The other moment that rivals this will happen on April 24, 2010.  The USM Women’s Rugby team will be celebrating its Tenth Anniversary of the start of the team.  We will have an alumni game, banquet, and I imagine some type of fun rugby awards.  I will have the opportunity to referee this game as my playing days are over.  It will be a bittersweet weekend.  When this team was formed there were at least 4 other collegiate women’s teams in the area (LSU, SLU, Loyola, & MSU), but there was no backing in our LAU for a matrix and now USM is the only team out of those original teams that is still around, but at the same time, we now have such great support from our LAU that this year we have seen the birth of two new college women’s teams (Alabama and Auburn) and in their first year, they are playing in a matrix!
Question: Views on direction of womens collegiate rugby in South, in Deep South, in nation?

Deep South Direction :I think our LAU has ignored women’s rugby for a very long time and if anyone wants to challenge me on that point I welcome them too, as I saw it first hand when I was in college.  I can honestly say that over the past two to three years that our LAU has made leaps and bounds on the emphasis that is being placed on women’s rugby.  We have made major efforts to educate people who are trying to start new teams and offer them as much assistance and guidance as we can.  This being said, while I have served as the Discipline Chair for this LAU, I have been grossly upset by watching teams being decimated by one or two bad eggs.  When this has occurred it takes several years to rebuild a team.  It is evident to me that it greatly benefits a college team to have an adult (Yes,  I said adult or just a non student) around to keep them grounded both on and off the field.  (It is worth pointing out Adult refers to a state of mind not age). I am excited and proud to be part of the Deep South Rugby Union. We are going through a  period of growth, which is great for us and the sport of rugby!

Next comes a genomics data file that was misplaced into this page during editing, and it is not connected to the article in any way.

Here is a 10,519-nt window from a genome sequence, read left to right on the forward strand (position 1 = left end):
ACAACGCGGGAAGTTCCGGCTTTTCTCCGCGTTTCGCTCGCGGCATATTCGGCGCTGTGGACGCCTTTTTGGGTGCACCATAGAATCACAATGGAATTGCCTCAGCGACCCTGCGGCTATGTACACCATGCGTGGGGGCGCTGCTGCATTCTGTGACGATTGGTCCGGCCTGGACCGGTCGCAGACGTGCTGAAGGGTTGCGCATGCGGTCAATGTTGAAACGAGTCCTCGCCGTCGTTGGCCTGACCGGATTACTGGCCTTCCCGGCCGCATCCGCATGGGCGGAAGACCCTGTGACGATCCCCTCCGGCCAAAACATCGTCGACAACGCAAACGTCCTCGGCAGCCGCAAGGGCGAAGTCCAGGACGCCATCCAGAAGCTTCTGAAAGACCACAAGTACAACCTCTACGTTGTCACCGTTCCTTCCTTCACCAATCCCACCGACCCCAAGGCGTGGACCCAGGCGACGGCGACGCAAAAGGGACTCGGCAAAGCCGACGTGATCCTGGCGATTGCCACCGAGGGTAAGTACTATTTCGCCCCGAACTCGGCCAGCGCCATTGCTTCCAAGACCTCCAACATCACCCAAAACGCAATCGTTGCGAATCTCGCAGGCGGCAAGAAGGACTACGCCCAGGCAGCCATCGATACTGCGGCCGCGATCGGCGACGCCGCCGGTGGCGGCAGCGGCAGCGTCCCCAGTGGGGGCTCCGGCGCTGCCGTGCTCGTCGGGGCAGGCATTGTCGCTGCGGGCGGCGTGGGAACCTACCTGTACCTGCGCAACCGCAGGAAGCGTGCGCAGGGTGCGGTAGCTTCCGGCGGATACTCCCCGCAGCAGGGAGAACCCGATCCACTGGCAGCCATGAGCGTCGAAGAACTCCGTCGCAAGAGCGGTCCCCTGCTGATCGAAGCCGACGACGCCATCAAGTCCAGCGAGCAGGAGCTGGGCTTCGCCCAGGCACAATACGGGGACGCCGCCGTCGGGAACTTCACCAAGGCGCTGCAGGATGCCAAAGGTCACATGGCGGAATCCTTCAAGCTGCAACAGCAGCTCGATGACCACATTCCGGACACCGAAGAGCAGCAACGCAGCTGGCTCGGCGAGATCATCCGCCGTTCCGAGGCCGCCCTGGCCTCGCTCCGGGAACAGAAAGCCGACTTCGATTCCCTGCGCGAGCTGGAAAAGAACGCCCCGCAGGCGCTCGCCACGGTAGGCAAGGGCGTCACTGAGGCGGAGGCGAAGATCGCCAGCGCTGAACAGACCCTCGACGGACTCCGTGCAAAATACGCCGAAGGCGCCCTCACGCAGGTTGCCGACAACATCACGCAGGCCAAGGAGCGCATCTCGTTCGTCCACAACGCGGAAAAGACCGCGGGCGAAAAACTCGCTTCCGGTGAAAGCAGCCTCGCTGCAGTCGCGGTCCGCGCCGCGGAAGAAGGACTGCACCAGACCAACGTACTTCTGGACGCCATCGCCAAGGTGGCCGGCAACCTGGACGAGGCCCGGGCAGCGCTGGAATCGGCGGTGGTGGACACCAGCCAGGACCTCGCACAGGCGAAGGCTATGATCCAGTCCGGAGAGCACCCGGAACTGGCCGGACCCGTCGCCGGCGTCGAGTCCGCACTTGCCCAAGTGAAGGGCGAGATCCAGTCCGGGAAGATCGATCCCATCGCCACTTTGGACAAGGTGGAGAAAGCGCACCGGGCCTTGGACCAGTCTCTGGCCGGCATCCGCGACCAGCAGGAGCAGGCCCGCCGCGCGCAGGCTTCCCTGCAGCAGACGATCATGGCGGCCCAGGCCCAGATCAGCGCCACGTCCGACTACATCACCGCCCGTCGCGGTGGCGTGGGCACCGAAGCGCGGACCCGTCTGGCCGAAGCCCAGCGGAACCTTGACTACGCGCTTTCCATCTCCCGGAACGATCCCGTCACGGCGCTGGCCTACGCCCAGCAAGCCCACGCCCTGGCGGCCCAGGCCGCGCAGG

Rugby South Direction : From what I have learned over the past few years and in the most recent few weeks, I think that USA Rugby South is moving in the correct direction for women’s collegiate rugby.  Between people like Marty Bradley, Nancy Campbell and Kevin Kitto, there is no doubt in my mind that there is a great deal of backing for women’s collegiate rugby.  What I can most definitely point out, as a need, is the help from past players to step in and volunteer to coach.  For teams to continue to excel in the South, we need more people who have already hung up their boots to pick them back up and lend time to these new players.  In my opinion collegiate rugby takes the most time to coach and lend direction to, mainly because you only have players for 2 to 4 years and rugby is fighting for their attention, which is split between school, work and that wonderful college experience.  To every former player who coaches, referees or is an administrator a big thank you!  It takes the work of all of you to make these teams what they are today and your continued support to take them forward.


Personal Rugby Accomplishments

2009                 Deep South Rugby Referee Society

Appointed  the Referee Development Officer with the responsibility to determine, schedule and refer training for all referees in our society.